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Bright, appealing worksheets covering the FULL punctuation and grammar national curriculum programme of study from Years 1 to 6, using an ‘understand, challenge, test, explain, apply’ approach.





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SPaG: A quick guide to teaching spelling, punctuation and grammar

What is SPaG?

SPaG is an acronym often used in schools to refer to ‘spelling, punctuation and grammar’; which are the key tools we use when crafting and understanding the English language. It’s also used to refer to parts of the SATs taken by children at the end of Key Stage 1 and Key Stage 2, testing their understanding of spelling patterns, grammar terminology and the structure of language generally. Some schools prefer to talk about ‘GaPS’ instead, whilst still others avoid shortening ‘spelling, punctuation and grammar’ at all. The relevant National Curriculum assessments are called ‘English grammar, punctuation and spelling tests’.

Why is SPaG important?

SPaG is important for KS1 and KS 2 pupils; not just to pass SATs exams, but to access the curriculum more generally, and enable them to thrive in life as effective communicators with good comprehension skills. It’s not just about formal writing; the same basic grammar rules underpin all our verbal interactions - and whilst we may choose to ignore or deliberately break some of them for effect in a piece of work, or for informal writing or spoken exchanges, knowing them in the first place is what puts us in a strong enough position to do that without loss of clarity. In a 2013 article in The Guardian, the columnist Quentin Letts described grammar as “the coat hanger on which language can hang.”

SPaG: the background

Of course, grammar, punctuation and spelling have always been taught as part of how children learn to read and write - however, the rules, and certainly the terminology, have not always been explicitly laid out in the curriculum. It was the introduction of the English grammar, punctuation and spelling tests for children in Year 6, in 2013 (under Education Secretary Michael Gove and Education Minister Elizabeth (now known as ‘Liz’) Truss) - and in 2017, the addition in 2017 of a similar test for children in Year 2 - which really moved the explicit teaching of English grammar right to the heart of the primary curriculum.

These days, teaching and learning very specific rules around the structure of language - including precise grammar terminology - is highly prioritised in primary schools, in a way that it probably wouldn’t have been when most of today’s teachers were going through their time at school. This can make teaching grammar a particular challenge, as ‘correct grammar usage’, as defined by the National Curriculum and SATs, won’t necessarily always match with teachers’ experience of good writing.

SPaG: the breakdown


Spelling refers to the correct use of letters and letter combinations in written words. It involves writing words with the correct sequence of letters and adhering to the standard rules of spelling for the language being used. During the Year 6 SATs spelling test, pupils are given a list of words to spell in a set time period, read out by the teacher. Contrary to what is often assumed by parents, these words will not necessarily be taken from the Year 6 statutory spelling list, although pupils should be familiar with the correct spelling of those words, and understand the common errors to avoid.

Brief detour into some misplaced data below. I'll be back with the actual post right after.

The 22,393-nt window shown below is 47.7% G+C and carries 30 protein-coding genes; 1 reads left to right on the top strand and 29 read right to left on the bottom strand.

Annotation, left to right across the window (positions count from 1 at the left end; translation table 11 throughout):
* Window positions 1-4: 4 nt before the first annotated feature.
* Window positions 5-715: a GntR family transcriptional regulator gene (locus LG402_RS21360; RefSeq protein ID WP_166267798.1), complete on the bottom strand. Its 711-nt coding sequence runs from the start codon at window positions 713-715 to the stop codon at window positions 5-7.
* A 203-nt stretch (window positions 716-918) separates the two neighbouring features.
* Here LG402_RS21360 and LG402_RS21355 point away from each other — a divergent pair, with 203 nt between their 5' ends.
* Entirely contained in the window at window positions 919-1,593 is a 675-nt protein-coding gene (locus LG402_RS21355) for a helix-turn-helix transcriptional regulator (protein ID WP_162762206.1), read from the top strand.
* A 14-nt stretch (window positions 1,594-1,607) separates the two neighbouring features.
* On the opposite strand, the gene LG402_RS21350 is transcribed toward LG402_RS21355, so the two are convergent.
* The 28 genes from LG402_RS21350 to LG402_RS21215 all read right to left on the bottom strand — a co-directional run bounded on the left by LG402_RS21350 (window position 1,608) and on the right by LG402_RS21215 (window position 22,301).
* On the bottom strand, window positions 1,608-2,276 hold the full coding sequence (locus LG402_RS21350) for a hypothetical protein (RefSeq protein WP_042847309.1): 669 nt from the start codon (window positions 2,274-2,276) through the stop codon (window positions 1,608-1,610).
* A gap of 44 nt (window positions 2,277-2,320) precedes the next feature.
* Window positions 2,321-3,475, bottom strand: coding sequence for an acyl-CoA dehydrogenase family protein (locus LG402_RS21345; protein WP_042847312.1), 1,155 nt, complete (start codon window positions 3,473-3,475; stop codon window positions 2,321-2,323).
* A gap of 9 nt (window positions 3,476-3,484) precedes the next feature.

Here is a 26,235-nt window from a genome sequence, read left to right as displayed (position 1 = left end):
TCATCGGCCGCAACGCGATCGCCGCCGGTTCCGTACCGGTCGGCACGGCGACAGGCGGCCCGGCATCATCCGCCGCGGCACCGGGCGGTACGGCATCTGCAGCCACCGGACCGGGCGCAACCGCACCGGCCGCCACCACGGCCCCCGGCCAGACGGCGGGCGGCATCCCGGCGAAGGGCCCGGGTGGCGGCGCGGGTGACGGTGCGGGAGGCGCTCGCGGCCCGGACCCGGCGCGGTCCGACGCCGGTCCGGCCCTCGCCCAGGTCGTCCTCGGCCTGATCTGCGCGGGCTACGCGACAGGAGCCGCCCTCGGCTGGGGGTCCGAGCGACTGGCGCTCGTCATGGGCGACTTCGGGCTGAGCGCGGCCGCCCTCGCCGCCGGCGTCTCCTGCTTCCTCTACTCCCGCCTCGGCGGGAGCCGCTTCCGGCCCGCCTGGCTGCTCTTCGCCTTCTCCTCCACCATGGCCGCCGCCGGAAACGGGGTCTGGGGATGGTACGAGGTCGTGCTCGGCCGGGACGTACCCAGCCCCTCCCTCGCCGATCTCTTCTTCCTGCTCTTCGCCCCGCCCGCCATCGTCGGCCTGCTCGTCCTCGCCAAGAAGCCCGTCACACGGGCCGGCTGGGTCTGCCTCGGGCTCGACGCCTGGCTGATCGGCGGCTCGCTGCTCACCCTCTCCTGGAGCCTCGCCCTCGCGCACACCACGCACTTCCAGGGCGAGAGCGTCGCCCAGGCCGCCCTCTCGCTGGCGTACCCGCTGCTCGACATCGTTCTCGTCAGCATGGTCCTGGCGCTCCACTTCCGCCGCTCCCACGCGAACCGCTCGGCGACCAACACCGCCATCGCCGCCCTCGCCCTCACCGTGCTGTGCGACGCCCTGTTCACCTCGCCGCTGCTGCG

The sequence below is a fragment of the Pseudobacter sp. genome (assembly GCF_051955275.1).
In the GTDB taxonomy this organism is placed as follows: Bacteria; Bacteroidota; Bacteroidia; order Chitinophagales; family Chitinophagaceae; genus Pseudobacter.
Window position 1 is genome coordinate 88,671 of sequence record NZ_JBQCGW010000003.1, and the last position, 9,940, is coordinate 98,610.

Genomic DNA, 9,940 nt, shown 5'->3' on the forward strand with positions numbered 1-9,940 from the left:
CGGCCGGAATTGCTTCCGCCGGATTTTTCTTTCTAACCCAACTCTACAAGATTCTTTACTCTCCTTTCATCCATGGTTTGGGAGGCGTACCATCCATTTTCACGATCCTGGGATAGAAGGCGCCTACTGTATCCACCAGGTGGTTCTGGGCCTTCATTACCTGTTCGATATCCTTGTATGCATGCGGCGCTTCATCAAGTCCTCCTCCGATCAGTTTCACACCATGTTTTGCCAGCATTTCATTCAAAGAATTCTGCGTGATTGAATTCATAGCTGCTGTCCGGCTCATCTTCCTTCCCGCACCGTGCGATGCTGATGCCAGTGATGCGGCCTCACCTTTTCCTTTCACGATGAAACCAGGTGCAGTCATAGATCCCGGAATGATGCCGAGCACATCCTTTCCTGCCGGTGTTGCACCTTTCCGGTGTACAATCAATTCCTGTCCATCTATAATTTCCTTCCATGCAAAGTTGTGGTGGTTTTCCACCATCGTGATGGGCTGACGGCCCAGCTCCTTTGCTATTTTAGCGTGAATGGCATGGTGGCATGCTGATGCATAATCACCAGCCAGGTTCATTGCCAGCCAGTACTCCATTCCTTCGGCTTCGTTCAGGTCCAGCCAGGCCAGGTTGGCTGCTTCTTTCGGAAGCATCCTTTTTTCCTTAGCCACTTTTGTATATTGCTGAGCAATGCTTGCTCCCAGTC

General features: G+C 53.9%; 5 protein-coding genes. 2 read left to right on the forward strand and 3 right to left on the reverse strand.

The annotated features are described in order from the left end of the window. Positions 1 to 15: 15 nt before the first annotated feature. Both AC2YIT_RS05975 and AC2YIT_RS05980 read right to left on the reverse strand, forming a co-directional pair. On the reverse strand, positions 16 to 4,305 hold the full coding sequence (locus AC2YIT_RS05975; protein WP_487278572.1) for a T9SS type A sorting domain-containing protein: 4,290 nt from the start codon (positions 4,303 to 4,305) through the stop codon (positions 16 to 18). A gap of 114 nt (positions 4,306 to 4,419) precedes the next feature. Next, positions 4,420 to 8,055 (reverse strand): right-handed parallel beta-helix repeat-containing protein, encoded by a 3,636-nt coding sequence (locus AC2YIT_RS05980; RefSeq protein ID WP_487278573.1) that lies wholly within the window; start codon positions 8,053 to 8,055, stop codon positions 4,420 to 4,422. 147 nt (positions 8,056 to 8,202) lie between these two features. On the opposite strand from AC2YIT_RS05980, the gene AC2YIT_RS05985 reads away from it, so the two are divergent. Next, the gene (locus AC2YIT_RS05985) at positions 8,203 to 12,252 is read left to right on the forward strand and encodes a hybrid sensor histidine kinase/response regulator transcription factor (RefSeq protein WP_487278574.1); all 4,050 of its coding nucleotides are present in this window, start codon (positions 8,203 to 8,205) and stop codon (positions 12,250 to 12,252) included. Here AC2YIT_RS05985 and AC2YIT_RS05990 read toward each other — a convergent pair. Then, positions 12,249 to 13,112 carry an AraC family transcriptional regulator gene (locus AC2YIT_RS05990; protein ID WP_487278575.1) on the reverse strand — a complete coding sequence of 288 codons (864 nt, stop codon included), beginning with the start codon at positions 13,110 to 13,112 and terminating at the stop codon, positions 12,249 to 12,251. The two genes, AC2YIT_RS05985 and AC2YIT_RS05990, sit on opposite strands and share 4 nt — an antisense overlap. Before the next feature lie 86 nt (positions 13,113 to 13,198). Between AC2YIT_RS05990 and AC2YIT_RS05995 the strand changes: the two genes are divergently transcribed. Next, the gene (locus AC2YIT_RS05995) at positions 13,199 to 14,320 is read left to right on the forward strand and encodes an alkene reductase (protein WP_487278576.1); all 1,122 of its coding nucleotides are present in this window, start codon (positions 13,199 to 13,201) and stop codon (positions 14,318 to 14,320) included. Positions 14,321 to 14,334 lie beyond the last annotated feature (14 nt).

Punctuation refers to the marks and symbols used in written language to clarify the meaning of text and to make it easier to read and understand. Punctuation helps to indicate the structure and organization of written language, as well as the intended tone and emphasis of the text - and it is essential for complete sentences. Examples of common punctuation marks include the full stop, comma, question mark, exclamation point, and quotation marks (inverted commas).


For the Year 6 SATs, punctuation and grammar are tested together as part of the Grammar, Punctuation, and Spelling (GPS) test. Pupils are presented with a range of questions that may include multiple choice, fill-in-the-blank (cloze questions), and short-answer format. The questions may assess a variety of language skills, including knowledge of grammar and punctuation rules, as well as the ability to identify and correct errors in written language.


The Year 6 SATs are a series of tests that are taken by pupils in England at the end of their primary education, typically at the end of Year 6 (around age 10-11).

The SATs are designed to assess pupils’ knowledge and understanding of the curriculum that they have studied throughout their primary education. They are used to measure the progress that pupils have made and to help teachers and schools understand how well they are doing. They are also used by the DfE and Ofsted to assess how well schools are delivering education to their pupils.

For pupils, the SATs can be a stressful and anxiety-provoking time. The tests are usually taken over the course of a week, and pupils may spend the weeks leading up to the tests revising and practising in order to do their best. Some schools and teachers may also put extra emphasis on preparing for the SATs, which can add to the pressure that pupils feel. It is important to remember that the SATs are just one way of measuring pupils’ progress and that there are many other ways in which their skills and abilities can be recognised and valued.

SPaG teaching tips

Teach it in context